Bakers Journal

Features Business and Operations
Surviving flu season


September 20, 2011
By Julie Fitz-Gerald

Topics

A s the last remnants of summer are carried away in the brisk autumn
breeze, another season is lying dormant, waiting to rear its ugly head.

A s the last remnants of summer are carried away in the brisk autumn breeze, another season is lying dormant, waiting to rear its ugly head. Its name is flu season and the coughing, sneezing, fevers and aching muscles will undoubtedly roll through your community, attacking without prejudice and wreaking havoc on people’s daily routines.

Health Canada reports that the flu season in our country typically runs from November to April. An estimated 10 to 25 per cent of Canadias may get the flu each year. In recent years, the stakes have increased with potentially fatal viruses spreading around the globe. In 2009 the World Health Organization declared the H1N1 influenza virus a pandemic and in 2002 and 2003, Severe Acute Respiratory Syndrome (SARS) was declared a “near-pandemic.” The possibility of contracting viruses with severe side-effects are greater than ever. Although these illnesses are of grave concern for individuals, business owners should also be concerned and prepared to act if a flu virus spreads through their store, incapacitating employees and managers alike. The flu is spread through droplets in the air left by an infected person’s sneeze or cough as well as what is on his or her hands that they then touch. Back-up strategies to deal with ill staff and prevent lost income are key.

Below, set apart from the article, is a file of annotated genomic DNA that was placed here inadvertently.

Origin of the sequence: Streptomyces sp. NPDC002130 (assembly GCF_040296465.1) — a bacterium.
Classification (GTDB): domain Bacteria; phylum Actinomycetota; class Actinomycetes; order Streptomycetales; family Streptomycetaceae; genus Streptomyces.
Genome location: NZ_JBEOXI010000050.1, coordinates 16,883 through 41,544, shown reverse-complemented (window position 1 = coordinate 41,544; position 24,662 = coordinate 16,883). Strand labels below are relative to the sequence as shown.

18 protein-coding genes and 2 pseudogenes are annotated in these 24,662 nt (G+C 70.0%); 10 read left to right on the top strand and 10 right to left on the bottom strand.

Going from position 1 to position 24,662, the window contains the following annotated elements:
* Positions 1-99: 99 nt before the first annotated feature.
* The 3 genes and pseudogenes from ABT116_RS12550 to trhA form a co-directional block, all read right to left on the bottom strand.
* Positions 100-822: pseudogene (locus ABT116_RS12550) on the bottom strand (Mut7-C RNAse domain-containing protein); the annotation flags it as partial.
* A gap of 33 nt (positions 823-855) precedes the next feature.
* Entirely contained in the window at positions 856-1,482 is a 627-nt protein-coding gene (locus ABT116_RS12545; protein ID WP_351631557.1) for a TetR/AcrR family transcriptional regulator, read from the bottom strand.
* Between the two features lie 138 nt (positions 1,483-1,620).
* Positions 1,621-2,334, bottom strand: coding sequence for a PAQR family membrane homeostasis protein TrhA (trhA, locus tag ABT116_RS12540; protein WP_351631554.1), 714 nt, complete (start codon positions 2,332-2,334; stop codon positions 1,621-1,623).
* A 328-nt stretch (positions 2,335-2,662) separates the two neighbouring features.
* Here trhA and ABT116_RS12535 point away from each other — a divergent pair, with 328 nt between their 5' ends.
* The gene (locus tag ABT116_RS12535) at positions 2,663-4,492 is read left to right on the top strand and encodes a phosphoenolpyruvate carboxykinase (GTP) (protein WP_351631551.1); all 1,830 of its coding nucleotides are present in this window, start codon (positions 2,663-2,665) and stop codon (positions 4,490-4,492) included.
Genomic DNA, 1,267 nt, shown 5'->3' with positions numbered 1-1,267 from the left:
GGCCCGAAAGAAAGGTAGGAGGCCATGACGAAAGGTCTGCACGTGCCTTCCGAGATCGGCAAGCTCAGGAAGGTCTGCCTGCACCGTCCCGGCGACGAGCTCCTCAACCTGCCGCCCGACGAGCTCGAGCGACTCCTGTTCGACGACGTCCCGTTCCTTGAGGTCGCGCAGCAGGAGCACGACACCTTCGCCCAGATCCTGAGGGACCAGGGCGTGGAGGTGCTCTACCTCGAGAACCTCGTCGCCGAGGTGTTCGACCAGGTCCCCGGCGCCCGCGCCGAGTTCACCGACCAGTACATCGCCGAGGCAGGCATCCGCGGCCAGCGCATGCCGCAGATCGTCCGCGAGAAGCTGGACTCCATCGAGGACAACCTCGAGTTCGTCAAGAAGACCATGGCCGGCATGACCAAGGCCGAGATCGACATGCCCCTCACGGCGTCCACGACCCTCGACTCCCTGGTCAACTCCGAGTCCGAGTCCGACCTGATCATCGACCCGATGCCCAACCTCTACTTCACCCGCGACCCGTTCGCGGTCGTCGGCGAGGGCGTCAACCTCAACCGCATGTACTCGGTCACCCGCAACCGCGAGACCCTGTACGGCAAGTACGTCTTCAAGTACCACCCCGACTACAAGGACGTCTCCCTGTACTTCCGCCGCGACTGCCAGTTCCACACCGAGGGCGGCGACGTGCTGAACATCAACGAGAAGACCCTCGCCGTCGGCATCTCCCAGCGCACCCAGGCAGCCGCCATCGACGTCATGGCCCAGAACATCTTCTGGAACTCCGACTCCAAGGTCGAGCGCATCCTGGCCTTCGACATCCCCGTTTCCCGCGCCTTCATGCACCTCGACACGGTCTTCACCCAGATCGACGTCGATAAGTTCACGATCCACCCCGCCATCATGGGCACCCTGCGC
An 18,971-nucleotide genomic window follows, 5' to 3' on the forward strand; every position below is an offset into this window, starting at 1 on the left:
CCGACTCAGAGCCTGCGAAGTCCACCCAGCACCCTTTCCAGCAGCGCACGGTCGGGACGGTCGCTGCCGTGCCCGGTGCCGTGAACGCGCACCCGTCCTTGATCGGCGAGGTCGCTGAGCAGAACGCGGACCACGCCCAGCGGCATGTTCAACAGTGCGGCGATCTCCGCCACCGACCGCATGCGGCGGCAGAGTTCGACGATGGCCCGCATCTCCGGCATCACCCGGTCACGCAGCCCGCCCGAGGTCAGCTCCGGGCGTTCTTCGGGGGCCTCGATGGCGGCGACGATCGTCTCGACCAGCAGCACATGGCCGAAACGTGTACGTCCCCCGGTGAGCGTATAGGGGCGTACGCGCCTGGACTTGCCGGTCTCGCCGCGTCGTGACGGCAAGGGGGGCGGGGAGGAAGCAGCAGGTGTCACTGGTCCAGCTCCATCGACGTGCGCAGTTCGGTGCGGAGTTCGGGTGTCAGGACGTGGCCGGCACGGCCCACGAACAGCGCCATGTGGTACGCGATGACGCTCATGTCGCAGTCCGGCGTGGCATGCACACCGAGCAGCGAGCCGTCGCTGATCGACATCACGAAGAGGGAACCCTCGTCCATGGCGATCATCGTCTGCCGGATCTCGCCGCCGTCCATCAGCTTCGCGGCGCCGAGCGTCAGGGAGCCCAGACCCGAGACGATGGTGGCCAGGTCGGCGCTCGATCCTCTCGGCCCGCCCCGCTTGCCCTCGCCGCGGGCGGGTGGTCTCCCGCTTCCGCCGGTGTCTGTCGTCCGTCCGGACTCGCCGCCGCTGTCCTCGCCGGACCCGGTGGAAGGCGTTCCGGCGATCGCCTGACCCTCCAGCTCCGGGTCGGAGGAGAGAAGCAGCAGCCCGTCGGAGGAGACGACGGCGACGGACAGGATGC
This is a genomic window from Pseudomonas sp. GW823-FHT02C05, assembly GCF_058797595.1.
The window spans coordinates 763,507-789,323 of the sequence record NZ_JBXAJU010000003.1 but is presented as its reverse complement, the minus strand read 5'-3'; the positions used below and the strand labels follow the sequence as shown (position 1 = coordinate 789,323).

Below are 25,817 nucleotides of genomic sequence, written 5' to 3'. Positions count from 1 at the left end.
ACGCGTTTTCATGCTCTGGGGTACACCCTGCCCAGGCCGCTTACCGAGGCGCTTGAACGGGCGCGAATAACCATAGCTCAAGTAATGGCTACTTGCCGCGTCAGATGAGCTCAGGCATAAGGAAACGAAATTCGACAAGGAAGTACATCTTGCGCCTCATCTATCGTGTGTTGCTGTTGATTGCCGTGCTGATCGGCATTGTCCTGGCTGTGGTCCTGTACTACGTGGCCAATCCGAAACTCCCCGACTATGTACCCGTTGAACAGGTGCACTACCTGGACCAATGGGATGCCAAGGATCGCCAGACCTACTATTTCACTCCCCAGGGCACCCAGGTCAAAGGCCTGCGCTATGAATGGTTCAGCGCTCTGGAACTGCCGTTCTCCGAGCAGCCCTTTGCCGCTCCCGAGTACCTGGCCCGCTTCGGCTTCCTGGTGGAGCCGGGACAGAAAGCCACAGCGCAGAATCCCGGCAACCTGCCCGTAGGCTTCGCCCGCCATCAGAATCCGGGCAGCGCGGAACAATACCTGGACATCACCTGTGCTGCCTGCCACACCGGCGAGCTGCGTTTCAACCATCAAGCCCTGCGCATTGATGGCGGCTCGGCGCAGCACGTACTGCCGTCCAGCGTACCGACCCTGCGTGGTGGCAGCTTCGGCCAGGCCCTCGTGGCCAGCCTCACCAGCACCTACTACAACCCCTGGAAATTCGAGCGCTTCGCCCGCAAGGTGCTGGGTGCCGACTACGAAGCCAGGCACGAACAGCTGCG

Hugh Johnston, of Hugh Johnston Strategy in Toronto, has been in the foodservice industry for the past 15 years. He says owners can see a loss of income when their best staff members are off due to illness. “What you need in this business is your aces in their places. You need your best people on when you make money. When your best people are sick, you’re not making much money.”